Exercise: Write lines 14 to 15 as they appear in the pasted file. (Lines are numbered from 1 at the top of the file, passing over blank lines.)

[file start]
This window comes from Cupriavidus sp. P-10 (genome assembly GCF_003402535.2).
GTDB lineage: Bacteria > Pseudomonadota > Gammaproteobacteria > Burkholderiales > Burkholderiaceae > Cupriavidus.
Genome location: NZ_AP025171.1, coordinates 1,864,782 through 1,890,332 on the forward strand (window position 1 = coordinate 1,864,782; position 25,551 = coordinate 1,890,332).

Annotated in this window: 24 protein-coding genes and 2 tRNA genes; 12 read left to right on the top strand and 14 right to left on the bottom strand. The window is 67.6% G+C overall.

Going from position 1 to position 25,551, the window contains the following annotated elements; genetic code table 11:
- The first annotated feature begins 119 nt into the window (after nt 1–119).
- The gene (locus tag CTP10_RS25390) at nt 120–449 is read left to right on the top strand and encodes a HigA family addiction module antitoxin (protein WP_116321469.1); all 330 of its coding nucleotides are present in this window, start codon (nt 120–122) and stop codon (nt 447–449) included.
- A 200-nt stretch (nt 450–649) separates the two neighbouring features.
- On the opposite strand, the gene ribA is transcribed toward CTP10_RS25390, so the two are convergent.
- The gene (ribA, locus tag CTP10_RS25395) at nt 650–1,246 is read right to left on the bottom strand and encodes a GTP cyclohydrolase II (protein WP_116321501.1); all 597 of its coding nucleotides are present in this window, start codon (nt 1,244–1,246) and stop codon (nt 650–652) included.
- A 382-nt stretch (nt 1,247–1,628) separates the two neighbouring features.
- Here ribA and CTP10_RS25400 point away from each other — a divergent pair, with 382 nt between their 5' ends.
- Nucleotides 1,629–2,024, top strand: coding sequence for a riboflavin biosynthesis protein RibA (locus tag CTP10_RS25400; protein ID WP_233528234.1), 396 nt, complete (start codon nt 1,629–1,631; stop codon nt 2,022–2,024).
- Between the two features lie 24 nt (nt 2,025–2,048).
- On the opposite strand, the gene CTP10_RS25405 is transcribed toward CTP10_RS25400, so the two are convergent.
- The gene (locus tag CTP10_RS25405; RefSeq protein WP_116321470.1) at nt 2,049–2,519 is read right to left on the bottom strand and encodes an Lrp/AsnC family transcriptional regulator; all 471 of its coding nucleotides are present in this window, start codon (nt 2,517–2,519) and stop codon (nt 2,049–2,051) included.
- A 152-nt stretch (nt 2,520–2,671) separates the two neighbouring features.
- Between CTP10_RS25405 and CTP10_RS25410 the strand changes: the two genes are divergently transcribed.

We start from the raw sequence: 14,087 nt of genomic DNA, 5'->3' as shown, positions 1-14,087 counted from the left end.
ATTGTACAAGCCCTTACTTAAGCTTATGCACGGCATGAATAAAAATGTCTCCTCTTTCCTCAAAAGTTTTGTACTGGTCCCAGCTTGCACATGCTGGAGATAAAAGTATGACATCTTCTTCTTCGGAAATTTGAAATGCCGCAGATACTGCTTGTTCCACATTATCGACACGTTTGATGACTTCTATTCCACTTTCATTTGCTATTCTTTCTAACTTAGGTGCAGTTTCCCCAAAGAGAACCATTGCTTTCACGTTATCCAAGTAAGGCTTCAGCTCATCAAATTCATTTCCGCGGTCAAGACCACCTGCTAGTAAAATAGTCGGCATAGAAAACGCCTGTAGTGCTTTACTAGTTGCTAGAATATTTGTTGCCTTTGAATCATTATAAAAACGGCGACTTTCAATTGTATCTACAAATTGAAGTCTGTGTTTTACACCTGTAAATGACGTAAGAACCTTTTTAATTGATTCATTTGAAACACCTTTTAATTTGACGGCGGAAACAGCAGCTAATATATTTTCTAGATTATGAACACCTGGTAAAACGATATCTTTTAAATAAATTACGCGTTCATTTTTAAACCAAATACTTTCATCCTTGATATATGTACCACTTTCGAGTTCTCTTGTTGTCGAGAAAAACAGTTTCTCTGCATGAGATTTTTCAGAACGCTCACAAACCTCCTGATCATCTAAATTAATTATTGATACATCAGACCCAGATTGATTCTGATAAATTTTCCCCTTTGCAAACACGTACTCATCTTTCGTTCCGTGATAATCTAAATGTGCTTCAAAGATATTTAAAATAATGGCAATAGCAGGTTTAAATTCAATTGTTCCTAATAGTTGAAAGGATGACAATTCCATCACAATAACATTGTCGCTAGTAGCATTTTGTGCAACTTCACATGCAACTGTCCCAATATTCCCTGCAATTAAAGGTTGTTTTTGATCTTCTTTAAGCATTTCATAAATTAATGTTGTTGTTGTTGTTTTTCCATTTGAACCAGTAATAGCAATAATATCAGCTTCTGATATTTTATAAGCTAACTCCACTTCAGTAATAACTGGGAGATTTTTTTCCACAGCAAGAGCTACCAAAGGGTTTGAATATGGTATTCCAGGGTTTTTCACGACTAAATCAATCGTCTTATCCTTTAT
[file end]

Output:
- Between the two features lie 24 nt (nt 2,025–2,048).
- On the opposite strand, the gene CTP10_RS25405 is transcribed toward CTP10_RS25400, so the two are convergent.